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abstract = "Background: The decision to prophylactically treat the uninvolved hip in slipped capital femoral epiphysis (SCFE) remains controversial. The modified Oxford bone score (mOBS) is predictive of future contralateral involvement in slipped capital femoral epiphysis. The scoring method for this system is challenging to remember because out-of-context irrational number sequences and total score range (16 to 26) are used. This study was performed to evaluate intraobserver and interobserver reliability of the mOBS and to determine whether revising the scoring sequence to 0 to 2 for all 5 categories (total score range: 0 to 10) would be easier for orthopedic surgeons to remember. Methods: Six orthopedic surgeons scored 30 normal pelvis radiographs using the mOBS (original or revised scoring system) on 2 separate occasions, at least 2 weeks apart, with the aid of reference diagrams and an explanatory key. At a later date, the observers were asked to complete blank reference diagrams from memory for both scoring systems (16 to 26 and 0 to 10). Results: Intraobserver reliability was analyzed for each parameter independently and as a total score. Overall, intraobserver reliability was excellent, with total scores being within 1 and 2 points of each other 80.5{\%} and 94.9{\%} of the time, respectively. Interobserver reliability was very good, with total scores within 1 and 2 points of each other 69.6{\%} and 87{\%} of the time, respectively. None of the 6 observers were able to complete the blank mOBS key correctly from memory, despite being reminded of the 16 to 26-point range. Five of the 6 were able to correctly complete the revised key using the 0 to 10 point range system. Conclusions: The mOBS is a useful method to estimate risk of contralateral slip, with excellent intraobserver and very good interobserver reliability. Difficulty in remembering the original scoring scheme because of its illogic sequences in the modified method limits its clinical applicability. Revision of the mOBS to a consistent 0 to 2 (range: 0 to 10) system greatly enhanced the observers ability to recall the scoring system. Level of evidence: Level II - development of diagnostic criteria with reference to {"}gold{"} standard.",
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N2 - Background: The decision to prophylactically treat the uninvolved hip in slipped capital femoral epiphysis (SCFE) remains controversial. The modified Oxford bone score (mOBS) is predictive of future contralateral involvement in slipped capital femoral epiphysis. The scoring method for this system is challenging to remember because out-of-context irrational number sequences and total score range (16 to 26) are used. This study was performed to evaluate intraobserver and interobserver reliability of the mOBS and to determine whether revising the scoring sequence to 0 to 2 for all 5 categories (total score range: 0 to 10) would be easier for orthopedic surgeons to remember. Methods: Six orthopedic surgeons scored 30 normal pelvis radiographs using the mOBS (original or revised scoring system) on 2 separate occasions, at least 2 weeks apart, with the aid of reference diagrams and an explanatory key. At a later date, the observers were asked to complete blank reference diagrams from memory for both scoring systems (16 to 26 and 0 to 10). Results: Intraobserver reliability was analyzed for each parameter independently and as a total score. Overall, intraobserver reliability was excellent, with total scores being within 1 and 2 points of each other 80.5% and 94.9% of the time, respectively. Interobserver reliability was very good, with total scores within 1 and 2 points of each other 69.6% and 87% of the time, respectively. None of the 6 observers were able to complete the blank mOBS key correctly from memory, despite being reminded of the 16 to 26-point range. Five of the 6 were able to correctly complete the revised key using the 0 to 10 point range system. Conclusions: The mOBS is a useful method to estimate risk of contralateral slip, with excellent intraobserver and very good interobserver reliability. Difficulty in remembering the original scoring scheme because of its illogic sequences in the modified method limits its clinical applicability. Revision of the mOBS to a consistent 0 to 2 (range: 0 to 10) system greatly enhanced the observers ability to recall the scoring system. Level of evidence: Level II - development of diagnostic criteria with reference to "gold" standard.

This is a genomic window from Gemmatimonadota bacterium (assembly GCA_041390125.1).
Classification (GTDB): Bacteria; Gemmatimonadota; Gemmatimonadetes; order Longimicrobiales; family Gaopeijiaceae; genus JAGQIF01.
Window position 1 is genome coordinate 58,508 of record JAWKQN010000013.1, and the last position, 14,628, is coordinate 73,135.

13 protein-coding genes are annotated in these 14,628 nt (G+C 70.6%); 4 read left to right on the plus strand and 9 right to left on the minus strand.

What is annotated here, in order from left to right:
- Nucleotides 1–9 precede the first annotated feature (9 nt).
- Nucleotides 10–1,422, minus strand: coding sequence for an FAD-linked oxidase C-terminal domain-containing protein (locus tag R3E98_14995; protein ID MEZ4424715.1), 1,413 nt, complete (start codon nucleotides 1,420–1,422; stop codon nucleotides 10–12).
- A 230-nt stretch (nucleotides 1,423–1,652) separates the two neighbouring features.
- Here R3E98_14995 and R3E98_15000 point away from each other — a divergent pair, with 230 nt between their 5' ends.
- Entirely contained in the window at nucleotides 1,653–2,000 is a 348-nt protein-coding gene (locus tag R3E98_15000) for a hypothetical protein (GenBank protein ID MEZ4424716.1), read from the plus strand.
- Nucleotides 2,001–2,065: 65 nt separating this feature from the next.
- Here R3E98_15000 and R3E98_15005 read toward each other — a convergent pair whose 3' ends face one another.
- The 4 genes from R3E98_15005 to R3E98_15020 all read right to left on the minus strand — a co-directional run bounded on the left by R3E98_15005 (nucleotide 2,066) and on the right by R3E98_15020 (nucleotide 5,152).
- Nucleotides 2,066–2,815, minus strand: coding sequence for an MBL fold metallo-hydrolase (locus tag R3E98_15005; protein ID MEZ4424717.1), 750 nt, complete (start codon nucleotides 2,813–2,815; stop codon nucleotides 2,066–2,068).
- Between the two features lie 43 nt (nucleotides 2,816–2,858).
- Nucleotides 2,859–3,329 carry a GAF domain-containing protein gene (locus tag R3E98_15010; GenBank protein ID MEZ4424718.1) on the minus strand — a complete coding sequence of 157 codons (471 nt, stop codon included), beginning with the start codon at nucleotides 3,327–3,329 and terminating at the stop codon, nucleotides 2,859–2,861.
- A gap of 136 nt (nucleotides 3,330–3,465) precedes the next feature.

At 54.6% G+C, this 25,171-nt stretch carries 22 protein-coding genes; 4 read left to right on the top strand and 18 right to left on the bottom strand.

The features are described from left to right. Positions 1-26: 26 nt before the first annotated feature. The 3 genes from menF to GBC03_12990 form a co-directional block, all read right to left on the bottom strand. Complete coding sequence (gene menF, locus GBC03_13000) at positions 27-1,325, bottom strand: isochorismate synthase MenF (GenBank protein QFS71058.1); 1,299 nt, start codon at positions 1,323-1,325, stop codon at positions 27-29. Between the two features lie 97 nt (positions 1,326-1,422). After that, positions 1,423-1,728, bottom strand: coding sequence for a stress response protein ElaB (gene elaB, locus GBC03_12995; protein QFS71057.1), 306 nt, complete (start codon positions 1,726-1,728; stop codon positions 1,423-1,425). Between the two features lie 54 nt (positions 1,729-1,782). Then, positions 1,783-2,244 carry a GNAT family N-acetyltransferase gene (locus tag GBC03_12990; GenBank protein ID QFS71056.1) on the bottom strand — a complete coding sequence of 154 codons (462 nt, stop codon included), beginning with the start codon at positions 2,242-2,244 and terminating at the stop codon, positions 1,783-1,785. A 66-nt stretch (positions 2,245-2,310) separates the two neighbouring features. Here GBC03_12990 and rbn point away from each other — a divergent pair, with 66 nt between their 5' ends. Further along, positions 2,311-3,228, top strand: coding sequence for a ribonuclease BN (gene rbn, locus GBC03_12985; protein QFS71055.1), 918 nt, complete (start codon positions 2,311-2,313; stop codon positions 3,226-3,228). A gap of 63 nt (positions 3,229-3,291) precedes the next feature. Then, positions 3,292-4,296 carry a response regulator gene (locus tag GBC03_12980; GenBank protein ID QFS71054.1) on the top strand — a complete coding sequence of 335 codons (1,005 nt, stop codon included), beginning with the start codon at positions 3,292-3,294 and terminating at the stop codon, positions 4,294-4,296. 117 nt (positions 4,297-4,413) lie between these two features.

AB - Background: The decision to prophylactically treat the uninvolved hip in slipped capital femoral epiphysis (SCFE) remains controversial. The modified Oxford bone score (mOBS) is predictive of future contralateral involvement in slipped capital femoral epiphysis. The scoring method for this system is challenging to remember because out-of-context irrational number sequences and total score range (16 to 26) are used. This study was performed to evaluate intraobserver and interobserver reliability of the mOBS and to determine whether revising the scoring sequence to 0 to 2 for all 5 categories (total score range: 0 to 10) would be easier for orthopedic surgeons to remember. Methods: Six orthopedic surgeons scored 30 normal pelvis radiographs using the mOBS (original or revised scoring system) on 2 separate occasions, at least 2 weeks apart, with the aid of reference diagrams and an explanatory key. At a later date, the observers were asked to complete blank reference diagrams from memory for both scoring systems (16 to 26 and 0 to 10). Results: Intraobserver reliability was analyzed for each parameter independently and as a total score. Overall, intraobserver reliability was excellent, with total scores being within 1 and 2 points of each other 80.5% and 94.9% of the time, respectively. Interobserver reliability was very good, with total scores within 1 and 2 points of each other 69.6% and 87% of the time, respectively. None of the 6 observers were able to complete the blank mOBS key correctly from memory, despite being reminded of the 16 to 26-point range. Five of the 6 were able to correctly complete the revised key using the 0 to 10 point range system. Conclusions: The mOBS is a useful method to estimate risk of contralateral slip, with excellent intraobserver and very good interobserver reliability. Difficulty in remembering the original scoring scheme because of its illogic sequences in the modified method limits its clinical applicability. Revision of the mOBS to a consistent 0 to 2 (range: 0 to 10) system greatly enhanced the observers ability to recall the scoring system. Level of evidence: Level II - development of diagnostic criteria with reference to "gold" standard.